GOP congressional candidate calls Holocaust an 'absolute fabricated lie'


California Republican John Fitzgerald has been appearing on neo-Nazi podcasts and denying the Holocaust.

Republicans just can't seem to stop nominating outright racists for political office. But John Fitzgerald might be their most horrifying candidate yet.

Fitzgerald, who last month secured a spot in California's top-two primary to take on Democratic Rep. Mark DeSaulnier in the Bay Area-based 11th Congressional District, has been giving interviews on neo-Nazi podcasts and denying the Holocaust, as Media Matters for America documented on Tuesday.

During one interview last week on the anti-Semitic "Andrew Carrington Hitchcock Show," Fitzgerald said that his "entire campaign, for the most part" was dedicated to "exposing" the Holocaust as fake.

Fitzgerald also gave another interview to John Friend — a neo-Nazi who has called Adolf Hitler "the greatest thing that's happened to Western civilization." In that exchange, Fitzgerald lauded Friend for his claim Israel was behind the 9/11 attacks and called the Holocaust "an absolute fabricated lie."

And he appears to be doubling down on his extremism. On his campaign website — where he lists a platform laden with paranoia about the Federal Reserve, weather control, and vaccines — he published a manifesto on Tuesday entitled "Why Are Jews Pushing Mass-Immigration And Forced-Multiculturalism Throughout The U.S. And Europe?"

The California GOP tried to denounce Fitzgerald before he won the primary, releasing a statement in May saying that "those views have no home in the Republican Party." But the mounting number of white supremacists running as Republicans makes it hard to dismiss him as an aberration.

For one thing, Fitzgerald is not even the only Holocaust denier to win a GOP congressional nomination. There's also Arthur Jones, a former leader of the American Nazi Party, who was nominated by Republicans for Illinois' 3rd District despite calling the Holocaust an "international extortion racket."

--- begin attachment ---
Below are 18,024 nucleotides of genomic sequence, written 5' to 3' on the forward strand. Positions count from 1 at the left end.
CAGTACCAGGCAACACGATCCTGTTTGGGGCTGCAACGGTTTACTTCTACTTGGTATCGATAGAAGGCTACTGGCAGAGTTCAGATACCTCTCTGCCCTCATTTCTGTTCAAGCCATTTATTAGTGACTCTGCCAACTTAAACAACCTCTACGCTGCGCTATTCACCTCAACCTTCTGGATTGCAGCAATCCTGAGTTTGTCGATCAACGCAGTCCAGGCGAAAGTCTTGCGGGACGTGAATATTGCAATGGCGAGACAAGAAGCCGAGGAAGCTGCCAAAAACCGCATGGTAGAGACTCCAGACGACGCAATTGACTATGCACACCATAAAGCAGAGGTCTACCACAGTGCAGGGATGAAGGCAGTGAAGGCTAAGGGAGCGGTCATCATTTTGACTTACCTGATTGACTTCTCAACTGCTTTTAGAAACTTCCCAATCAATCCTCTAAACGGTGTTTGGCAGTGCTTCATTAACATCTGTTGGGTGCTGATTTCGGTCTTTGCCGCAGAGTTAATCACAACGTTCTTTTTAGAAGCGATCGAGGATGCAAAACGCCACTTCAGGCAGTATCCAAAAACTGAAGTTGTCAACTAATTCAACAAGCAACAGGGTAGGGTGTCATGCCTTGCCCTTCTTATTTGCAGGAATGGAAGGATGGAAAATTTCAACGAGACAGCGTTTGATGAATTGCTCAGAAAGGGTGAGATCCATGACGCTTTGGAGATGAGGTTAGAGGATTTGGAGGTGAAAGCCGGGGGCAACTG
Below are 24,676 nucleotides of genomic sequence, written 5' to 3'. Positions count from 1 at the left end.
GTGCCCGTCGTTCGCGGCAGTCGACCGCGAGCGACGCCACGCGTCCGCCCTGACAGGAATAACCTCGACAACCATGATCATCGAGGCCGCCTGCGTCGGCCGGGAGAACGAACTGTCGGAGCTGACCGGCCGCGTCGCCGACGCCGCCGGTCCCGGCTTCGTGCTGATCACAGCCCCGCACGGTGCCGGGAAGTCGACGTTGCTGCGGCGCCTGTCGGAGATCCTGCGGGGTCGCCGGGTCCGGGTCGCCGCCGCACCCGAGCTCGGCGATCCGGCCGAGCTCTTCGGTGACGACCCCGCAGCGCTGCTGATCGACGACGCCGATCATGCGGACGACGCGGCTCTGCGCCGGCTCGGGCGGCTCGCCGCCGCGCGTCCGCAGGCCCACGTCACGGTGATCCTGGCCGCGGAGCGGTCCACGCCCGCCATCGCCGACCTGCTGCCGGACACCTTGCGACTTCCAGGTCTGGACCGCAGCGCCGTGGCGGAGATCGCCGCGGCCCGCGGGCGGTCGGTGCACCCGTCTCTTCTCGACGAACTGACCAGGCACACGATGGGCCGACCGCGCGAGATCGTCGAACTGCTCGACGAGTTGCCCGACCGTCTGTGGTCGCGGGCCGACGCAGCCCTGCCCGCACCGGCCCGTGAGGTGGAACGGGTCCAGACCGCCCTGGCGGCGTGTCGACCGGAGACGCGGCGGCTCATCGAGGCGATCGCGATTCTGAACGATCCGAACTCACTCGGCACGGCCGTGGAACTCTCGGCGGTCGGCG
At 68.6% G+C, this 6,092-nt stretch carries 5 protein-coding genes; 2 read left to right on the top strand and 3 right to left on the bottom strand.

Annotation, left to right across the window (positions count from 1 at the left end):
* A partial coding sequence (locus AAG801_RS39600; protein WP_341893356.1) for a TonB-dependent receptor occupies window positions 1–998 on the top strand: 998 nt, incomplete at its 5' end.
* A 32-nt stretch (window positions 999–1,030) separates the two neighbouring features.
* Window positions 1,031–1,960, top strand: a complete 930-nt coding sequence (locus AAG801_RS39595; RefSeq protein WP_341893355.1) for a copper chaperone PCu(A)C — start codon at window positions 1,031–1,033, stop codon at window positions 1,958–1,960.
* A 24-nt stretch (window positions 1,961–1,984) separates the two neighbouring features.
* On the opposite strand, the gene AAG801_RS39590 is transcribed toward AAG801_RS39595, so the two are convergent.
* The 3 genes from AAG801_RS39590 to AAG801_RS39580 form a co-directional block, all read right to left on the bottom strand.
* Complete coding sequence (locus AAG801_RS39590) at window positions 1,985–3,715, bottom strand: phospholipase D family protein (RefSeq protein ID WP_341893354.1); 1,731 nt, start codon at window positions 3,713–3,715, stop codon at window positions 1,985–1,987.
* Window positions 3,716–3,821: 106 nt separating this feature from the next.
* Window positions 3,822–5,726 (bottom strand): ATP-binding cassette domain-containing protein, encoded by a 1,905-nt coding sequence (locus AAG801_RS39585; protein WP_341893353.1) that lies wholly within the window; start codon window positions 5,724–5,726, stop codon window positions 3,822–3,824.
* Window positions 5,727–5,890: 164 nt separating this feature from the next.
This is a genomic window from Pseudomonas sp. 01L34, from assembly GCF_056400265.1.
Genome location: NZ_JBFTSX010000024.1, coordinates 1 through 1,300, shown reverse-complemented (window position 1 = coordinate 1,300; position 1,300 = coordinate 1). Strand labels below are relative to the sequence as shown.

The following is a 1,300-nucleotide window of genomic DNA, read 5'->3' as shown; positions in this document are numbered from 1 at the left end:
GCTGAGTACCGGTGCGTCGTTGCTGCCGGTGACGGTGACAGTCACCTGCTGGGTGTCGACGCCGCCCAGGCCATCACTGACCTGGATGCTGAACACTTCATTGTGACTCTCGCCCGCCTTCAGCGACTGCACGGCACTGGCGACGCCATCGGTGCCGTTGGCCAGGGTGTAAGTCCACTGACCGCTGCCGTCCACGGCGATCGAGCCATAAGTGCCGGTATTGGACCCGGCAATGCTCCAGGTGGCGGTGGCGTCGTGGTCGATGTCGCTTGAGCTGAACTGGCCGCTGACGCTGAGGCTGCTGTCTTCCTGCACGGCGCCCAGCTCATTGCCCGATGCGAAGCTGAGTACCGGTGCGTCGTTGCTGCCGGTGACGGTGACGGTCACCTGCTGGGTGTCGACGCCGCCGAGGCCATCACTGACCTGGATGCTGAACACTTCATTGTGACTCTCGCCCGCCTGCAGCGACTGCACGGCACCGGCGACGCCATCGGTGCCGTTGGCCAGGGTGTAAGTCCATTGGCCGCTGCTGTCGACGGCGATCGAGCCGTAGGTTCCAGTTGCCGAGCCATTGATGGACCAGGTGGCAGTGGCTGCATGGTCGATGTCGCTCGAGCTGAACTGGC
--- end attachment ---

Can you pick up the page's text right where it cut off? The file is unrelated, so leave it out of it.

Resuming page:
And multiple other GOP House candidates are embracing virulent racism. Seth Grossman, the nominee for New Jersey's 2nd District, has said that diversity is "a bunch of crap," that Kwanzaa is "a phony holiday invented … by black racists to weaken and divide Americans," and that Democrats are causing white people to commit "mass suicide."

Then there is Paul Nehlen, a self-styled "pro-white" candidate for Wisconsin's 1st District who has mocked the Holocaust and doxed reporters and media figures for criticizing him.

Meanwhile, GOP Senate candidates are a similar horror show. In Virginia, Republicans nominated Confederate sympathizer Corey Stewart, who has called Nehlen a "personal hero" and appeared in public with the neo-Nazi behind the deadly alt-right rally in Charlottesville. And in Pennsylvania, the GOP's Senate candidate, Lou Barletta, has a track record of cozying up to Holocaust deniers.

In the age of Trump, under a president who so casually normalizes racism, the ugliest strain of white supremacy is comfortable marching under the GOP banner. And Republicans will have to deal with the consequences.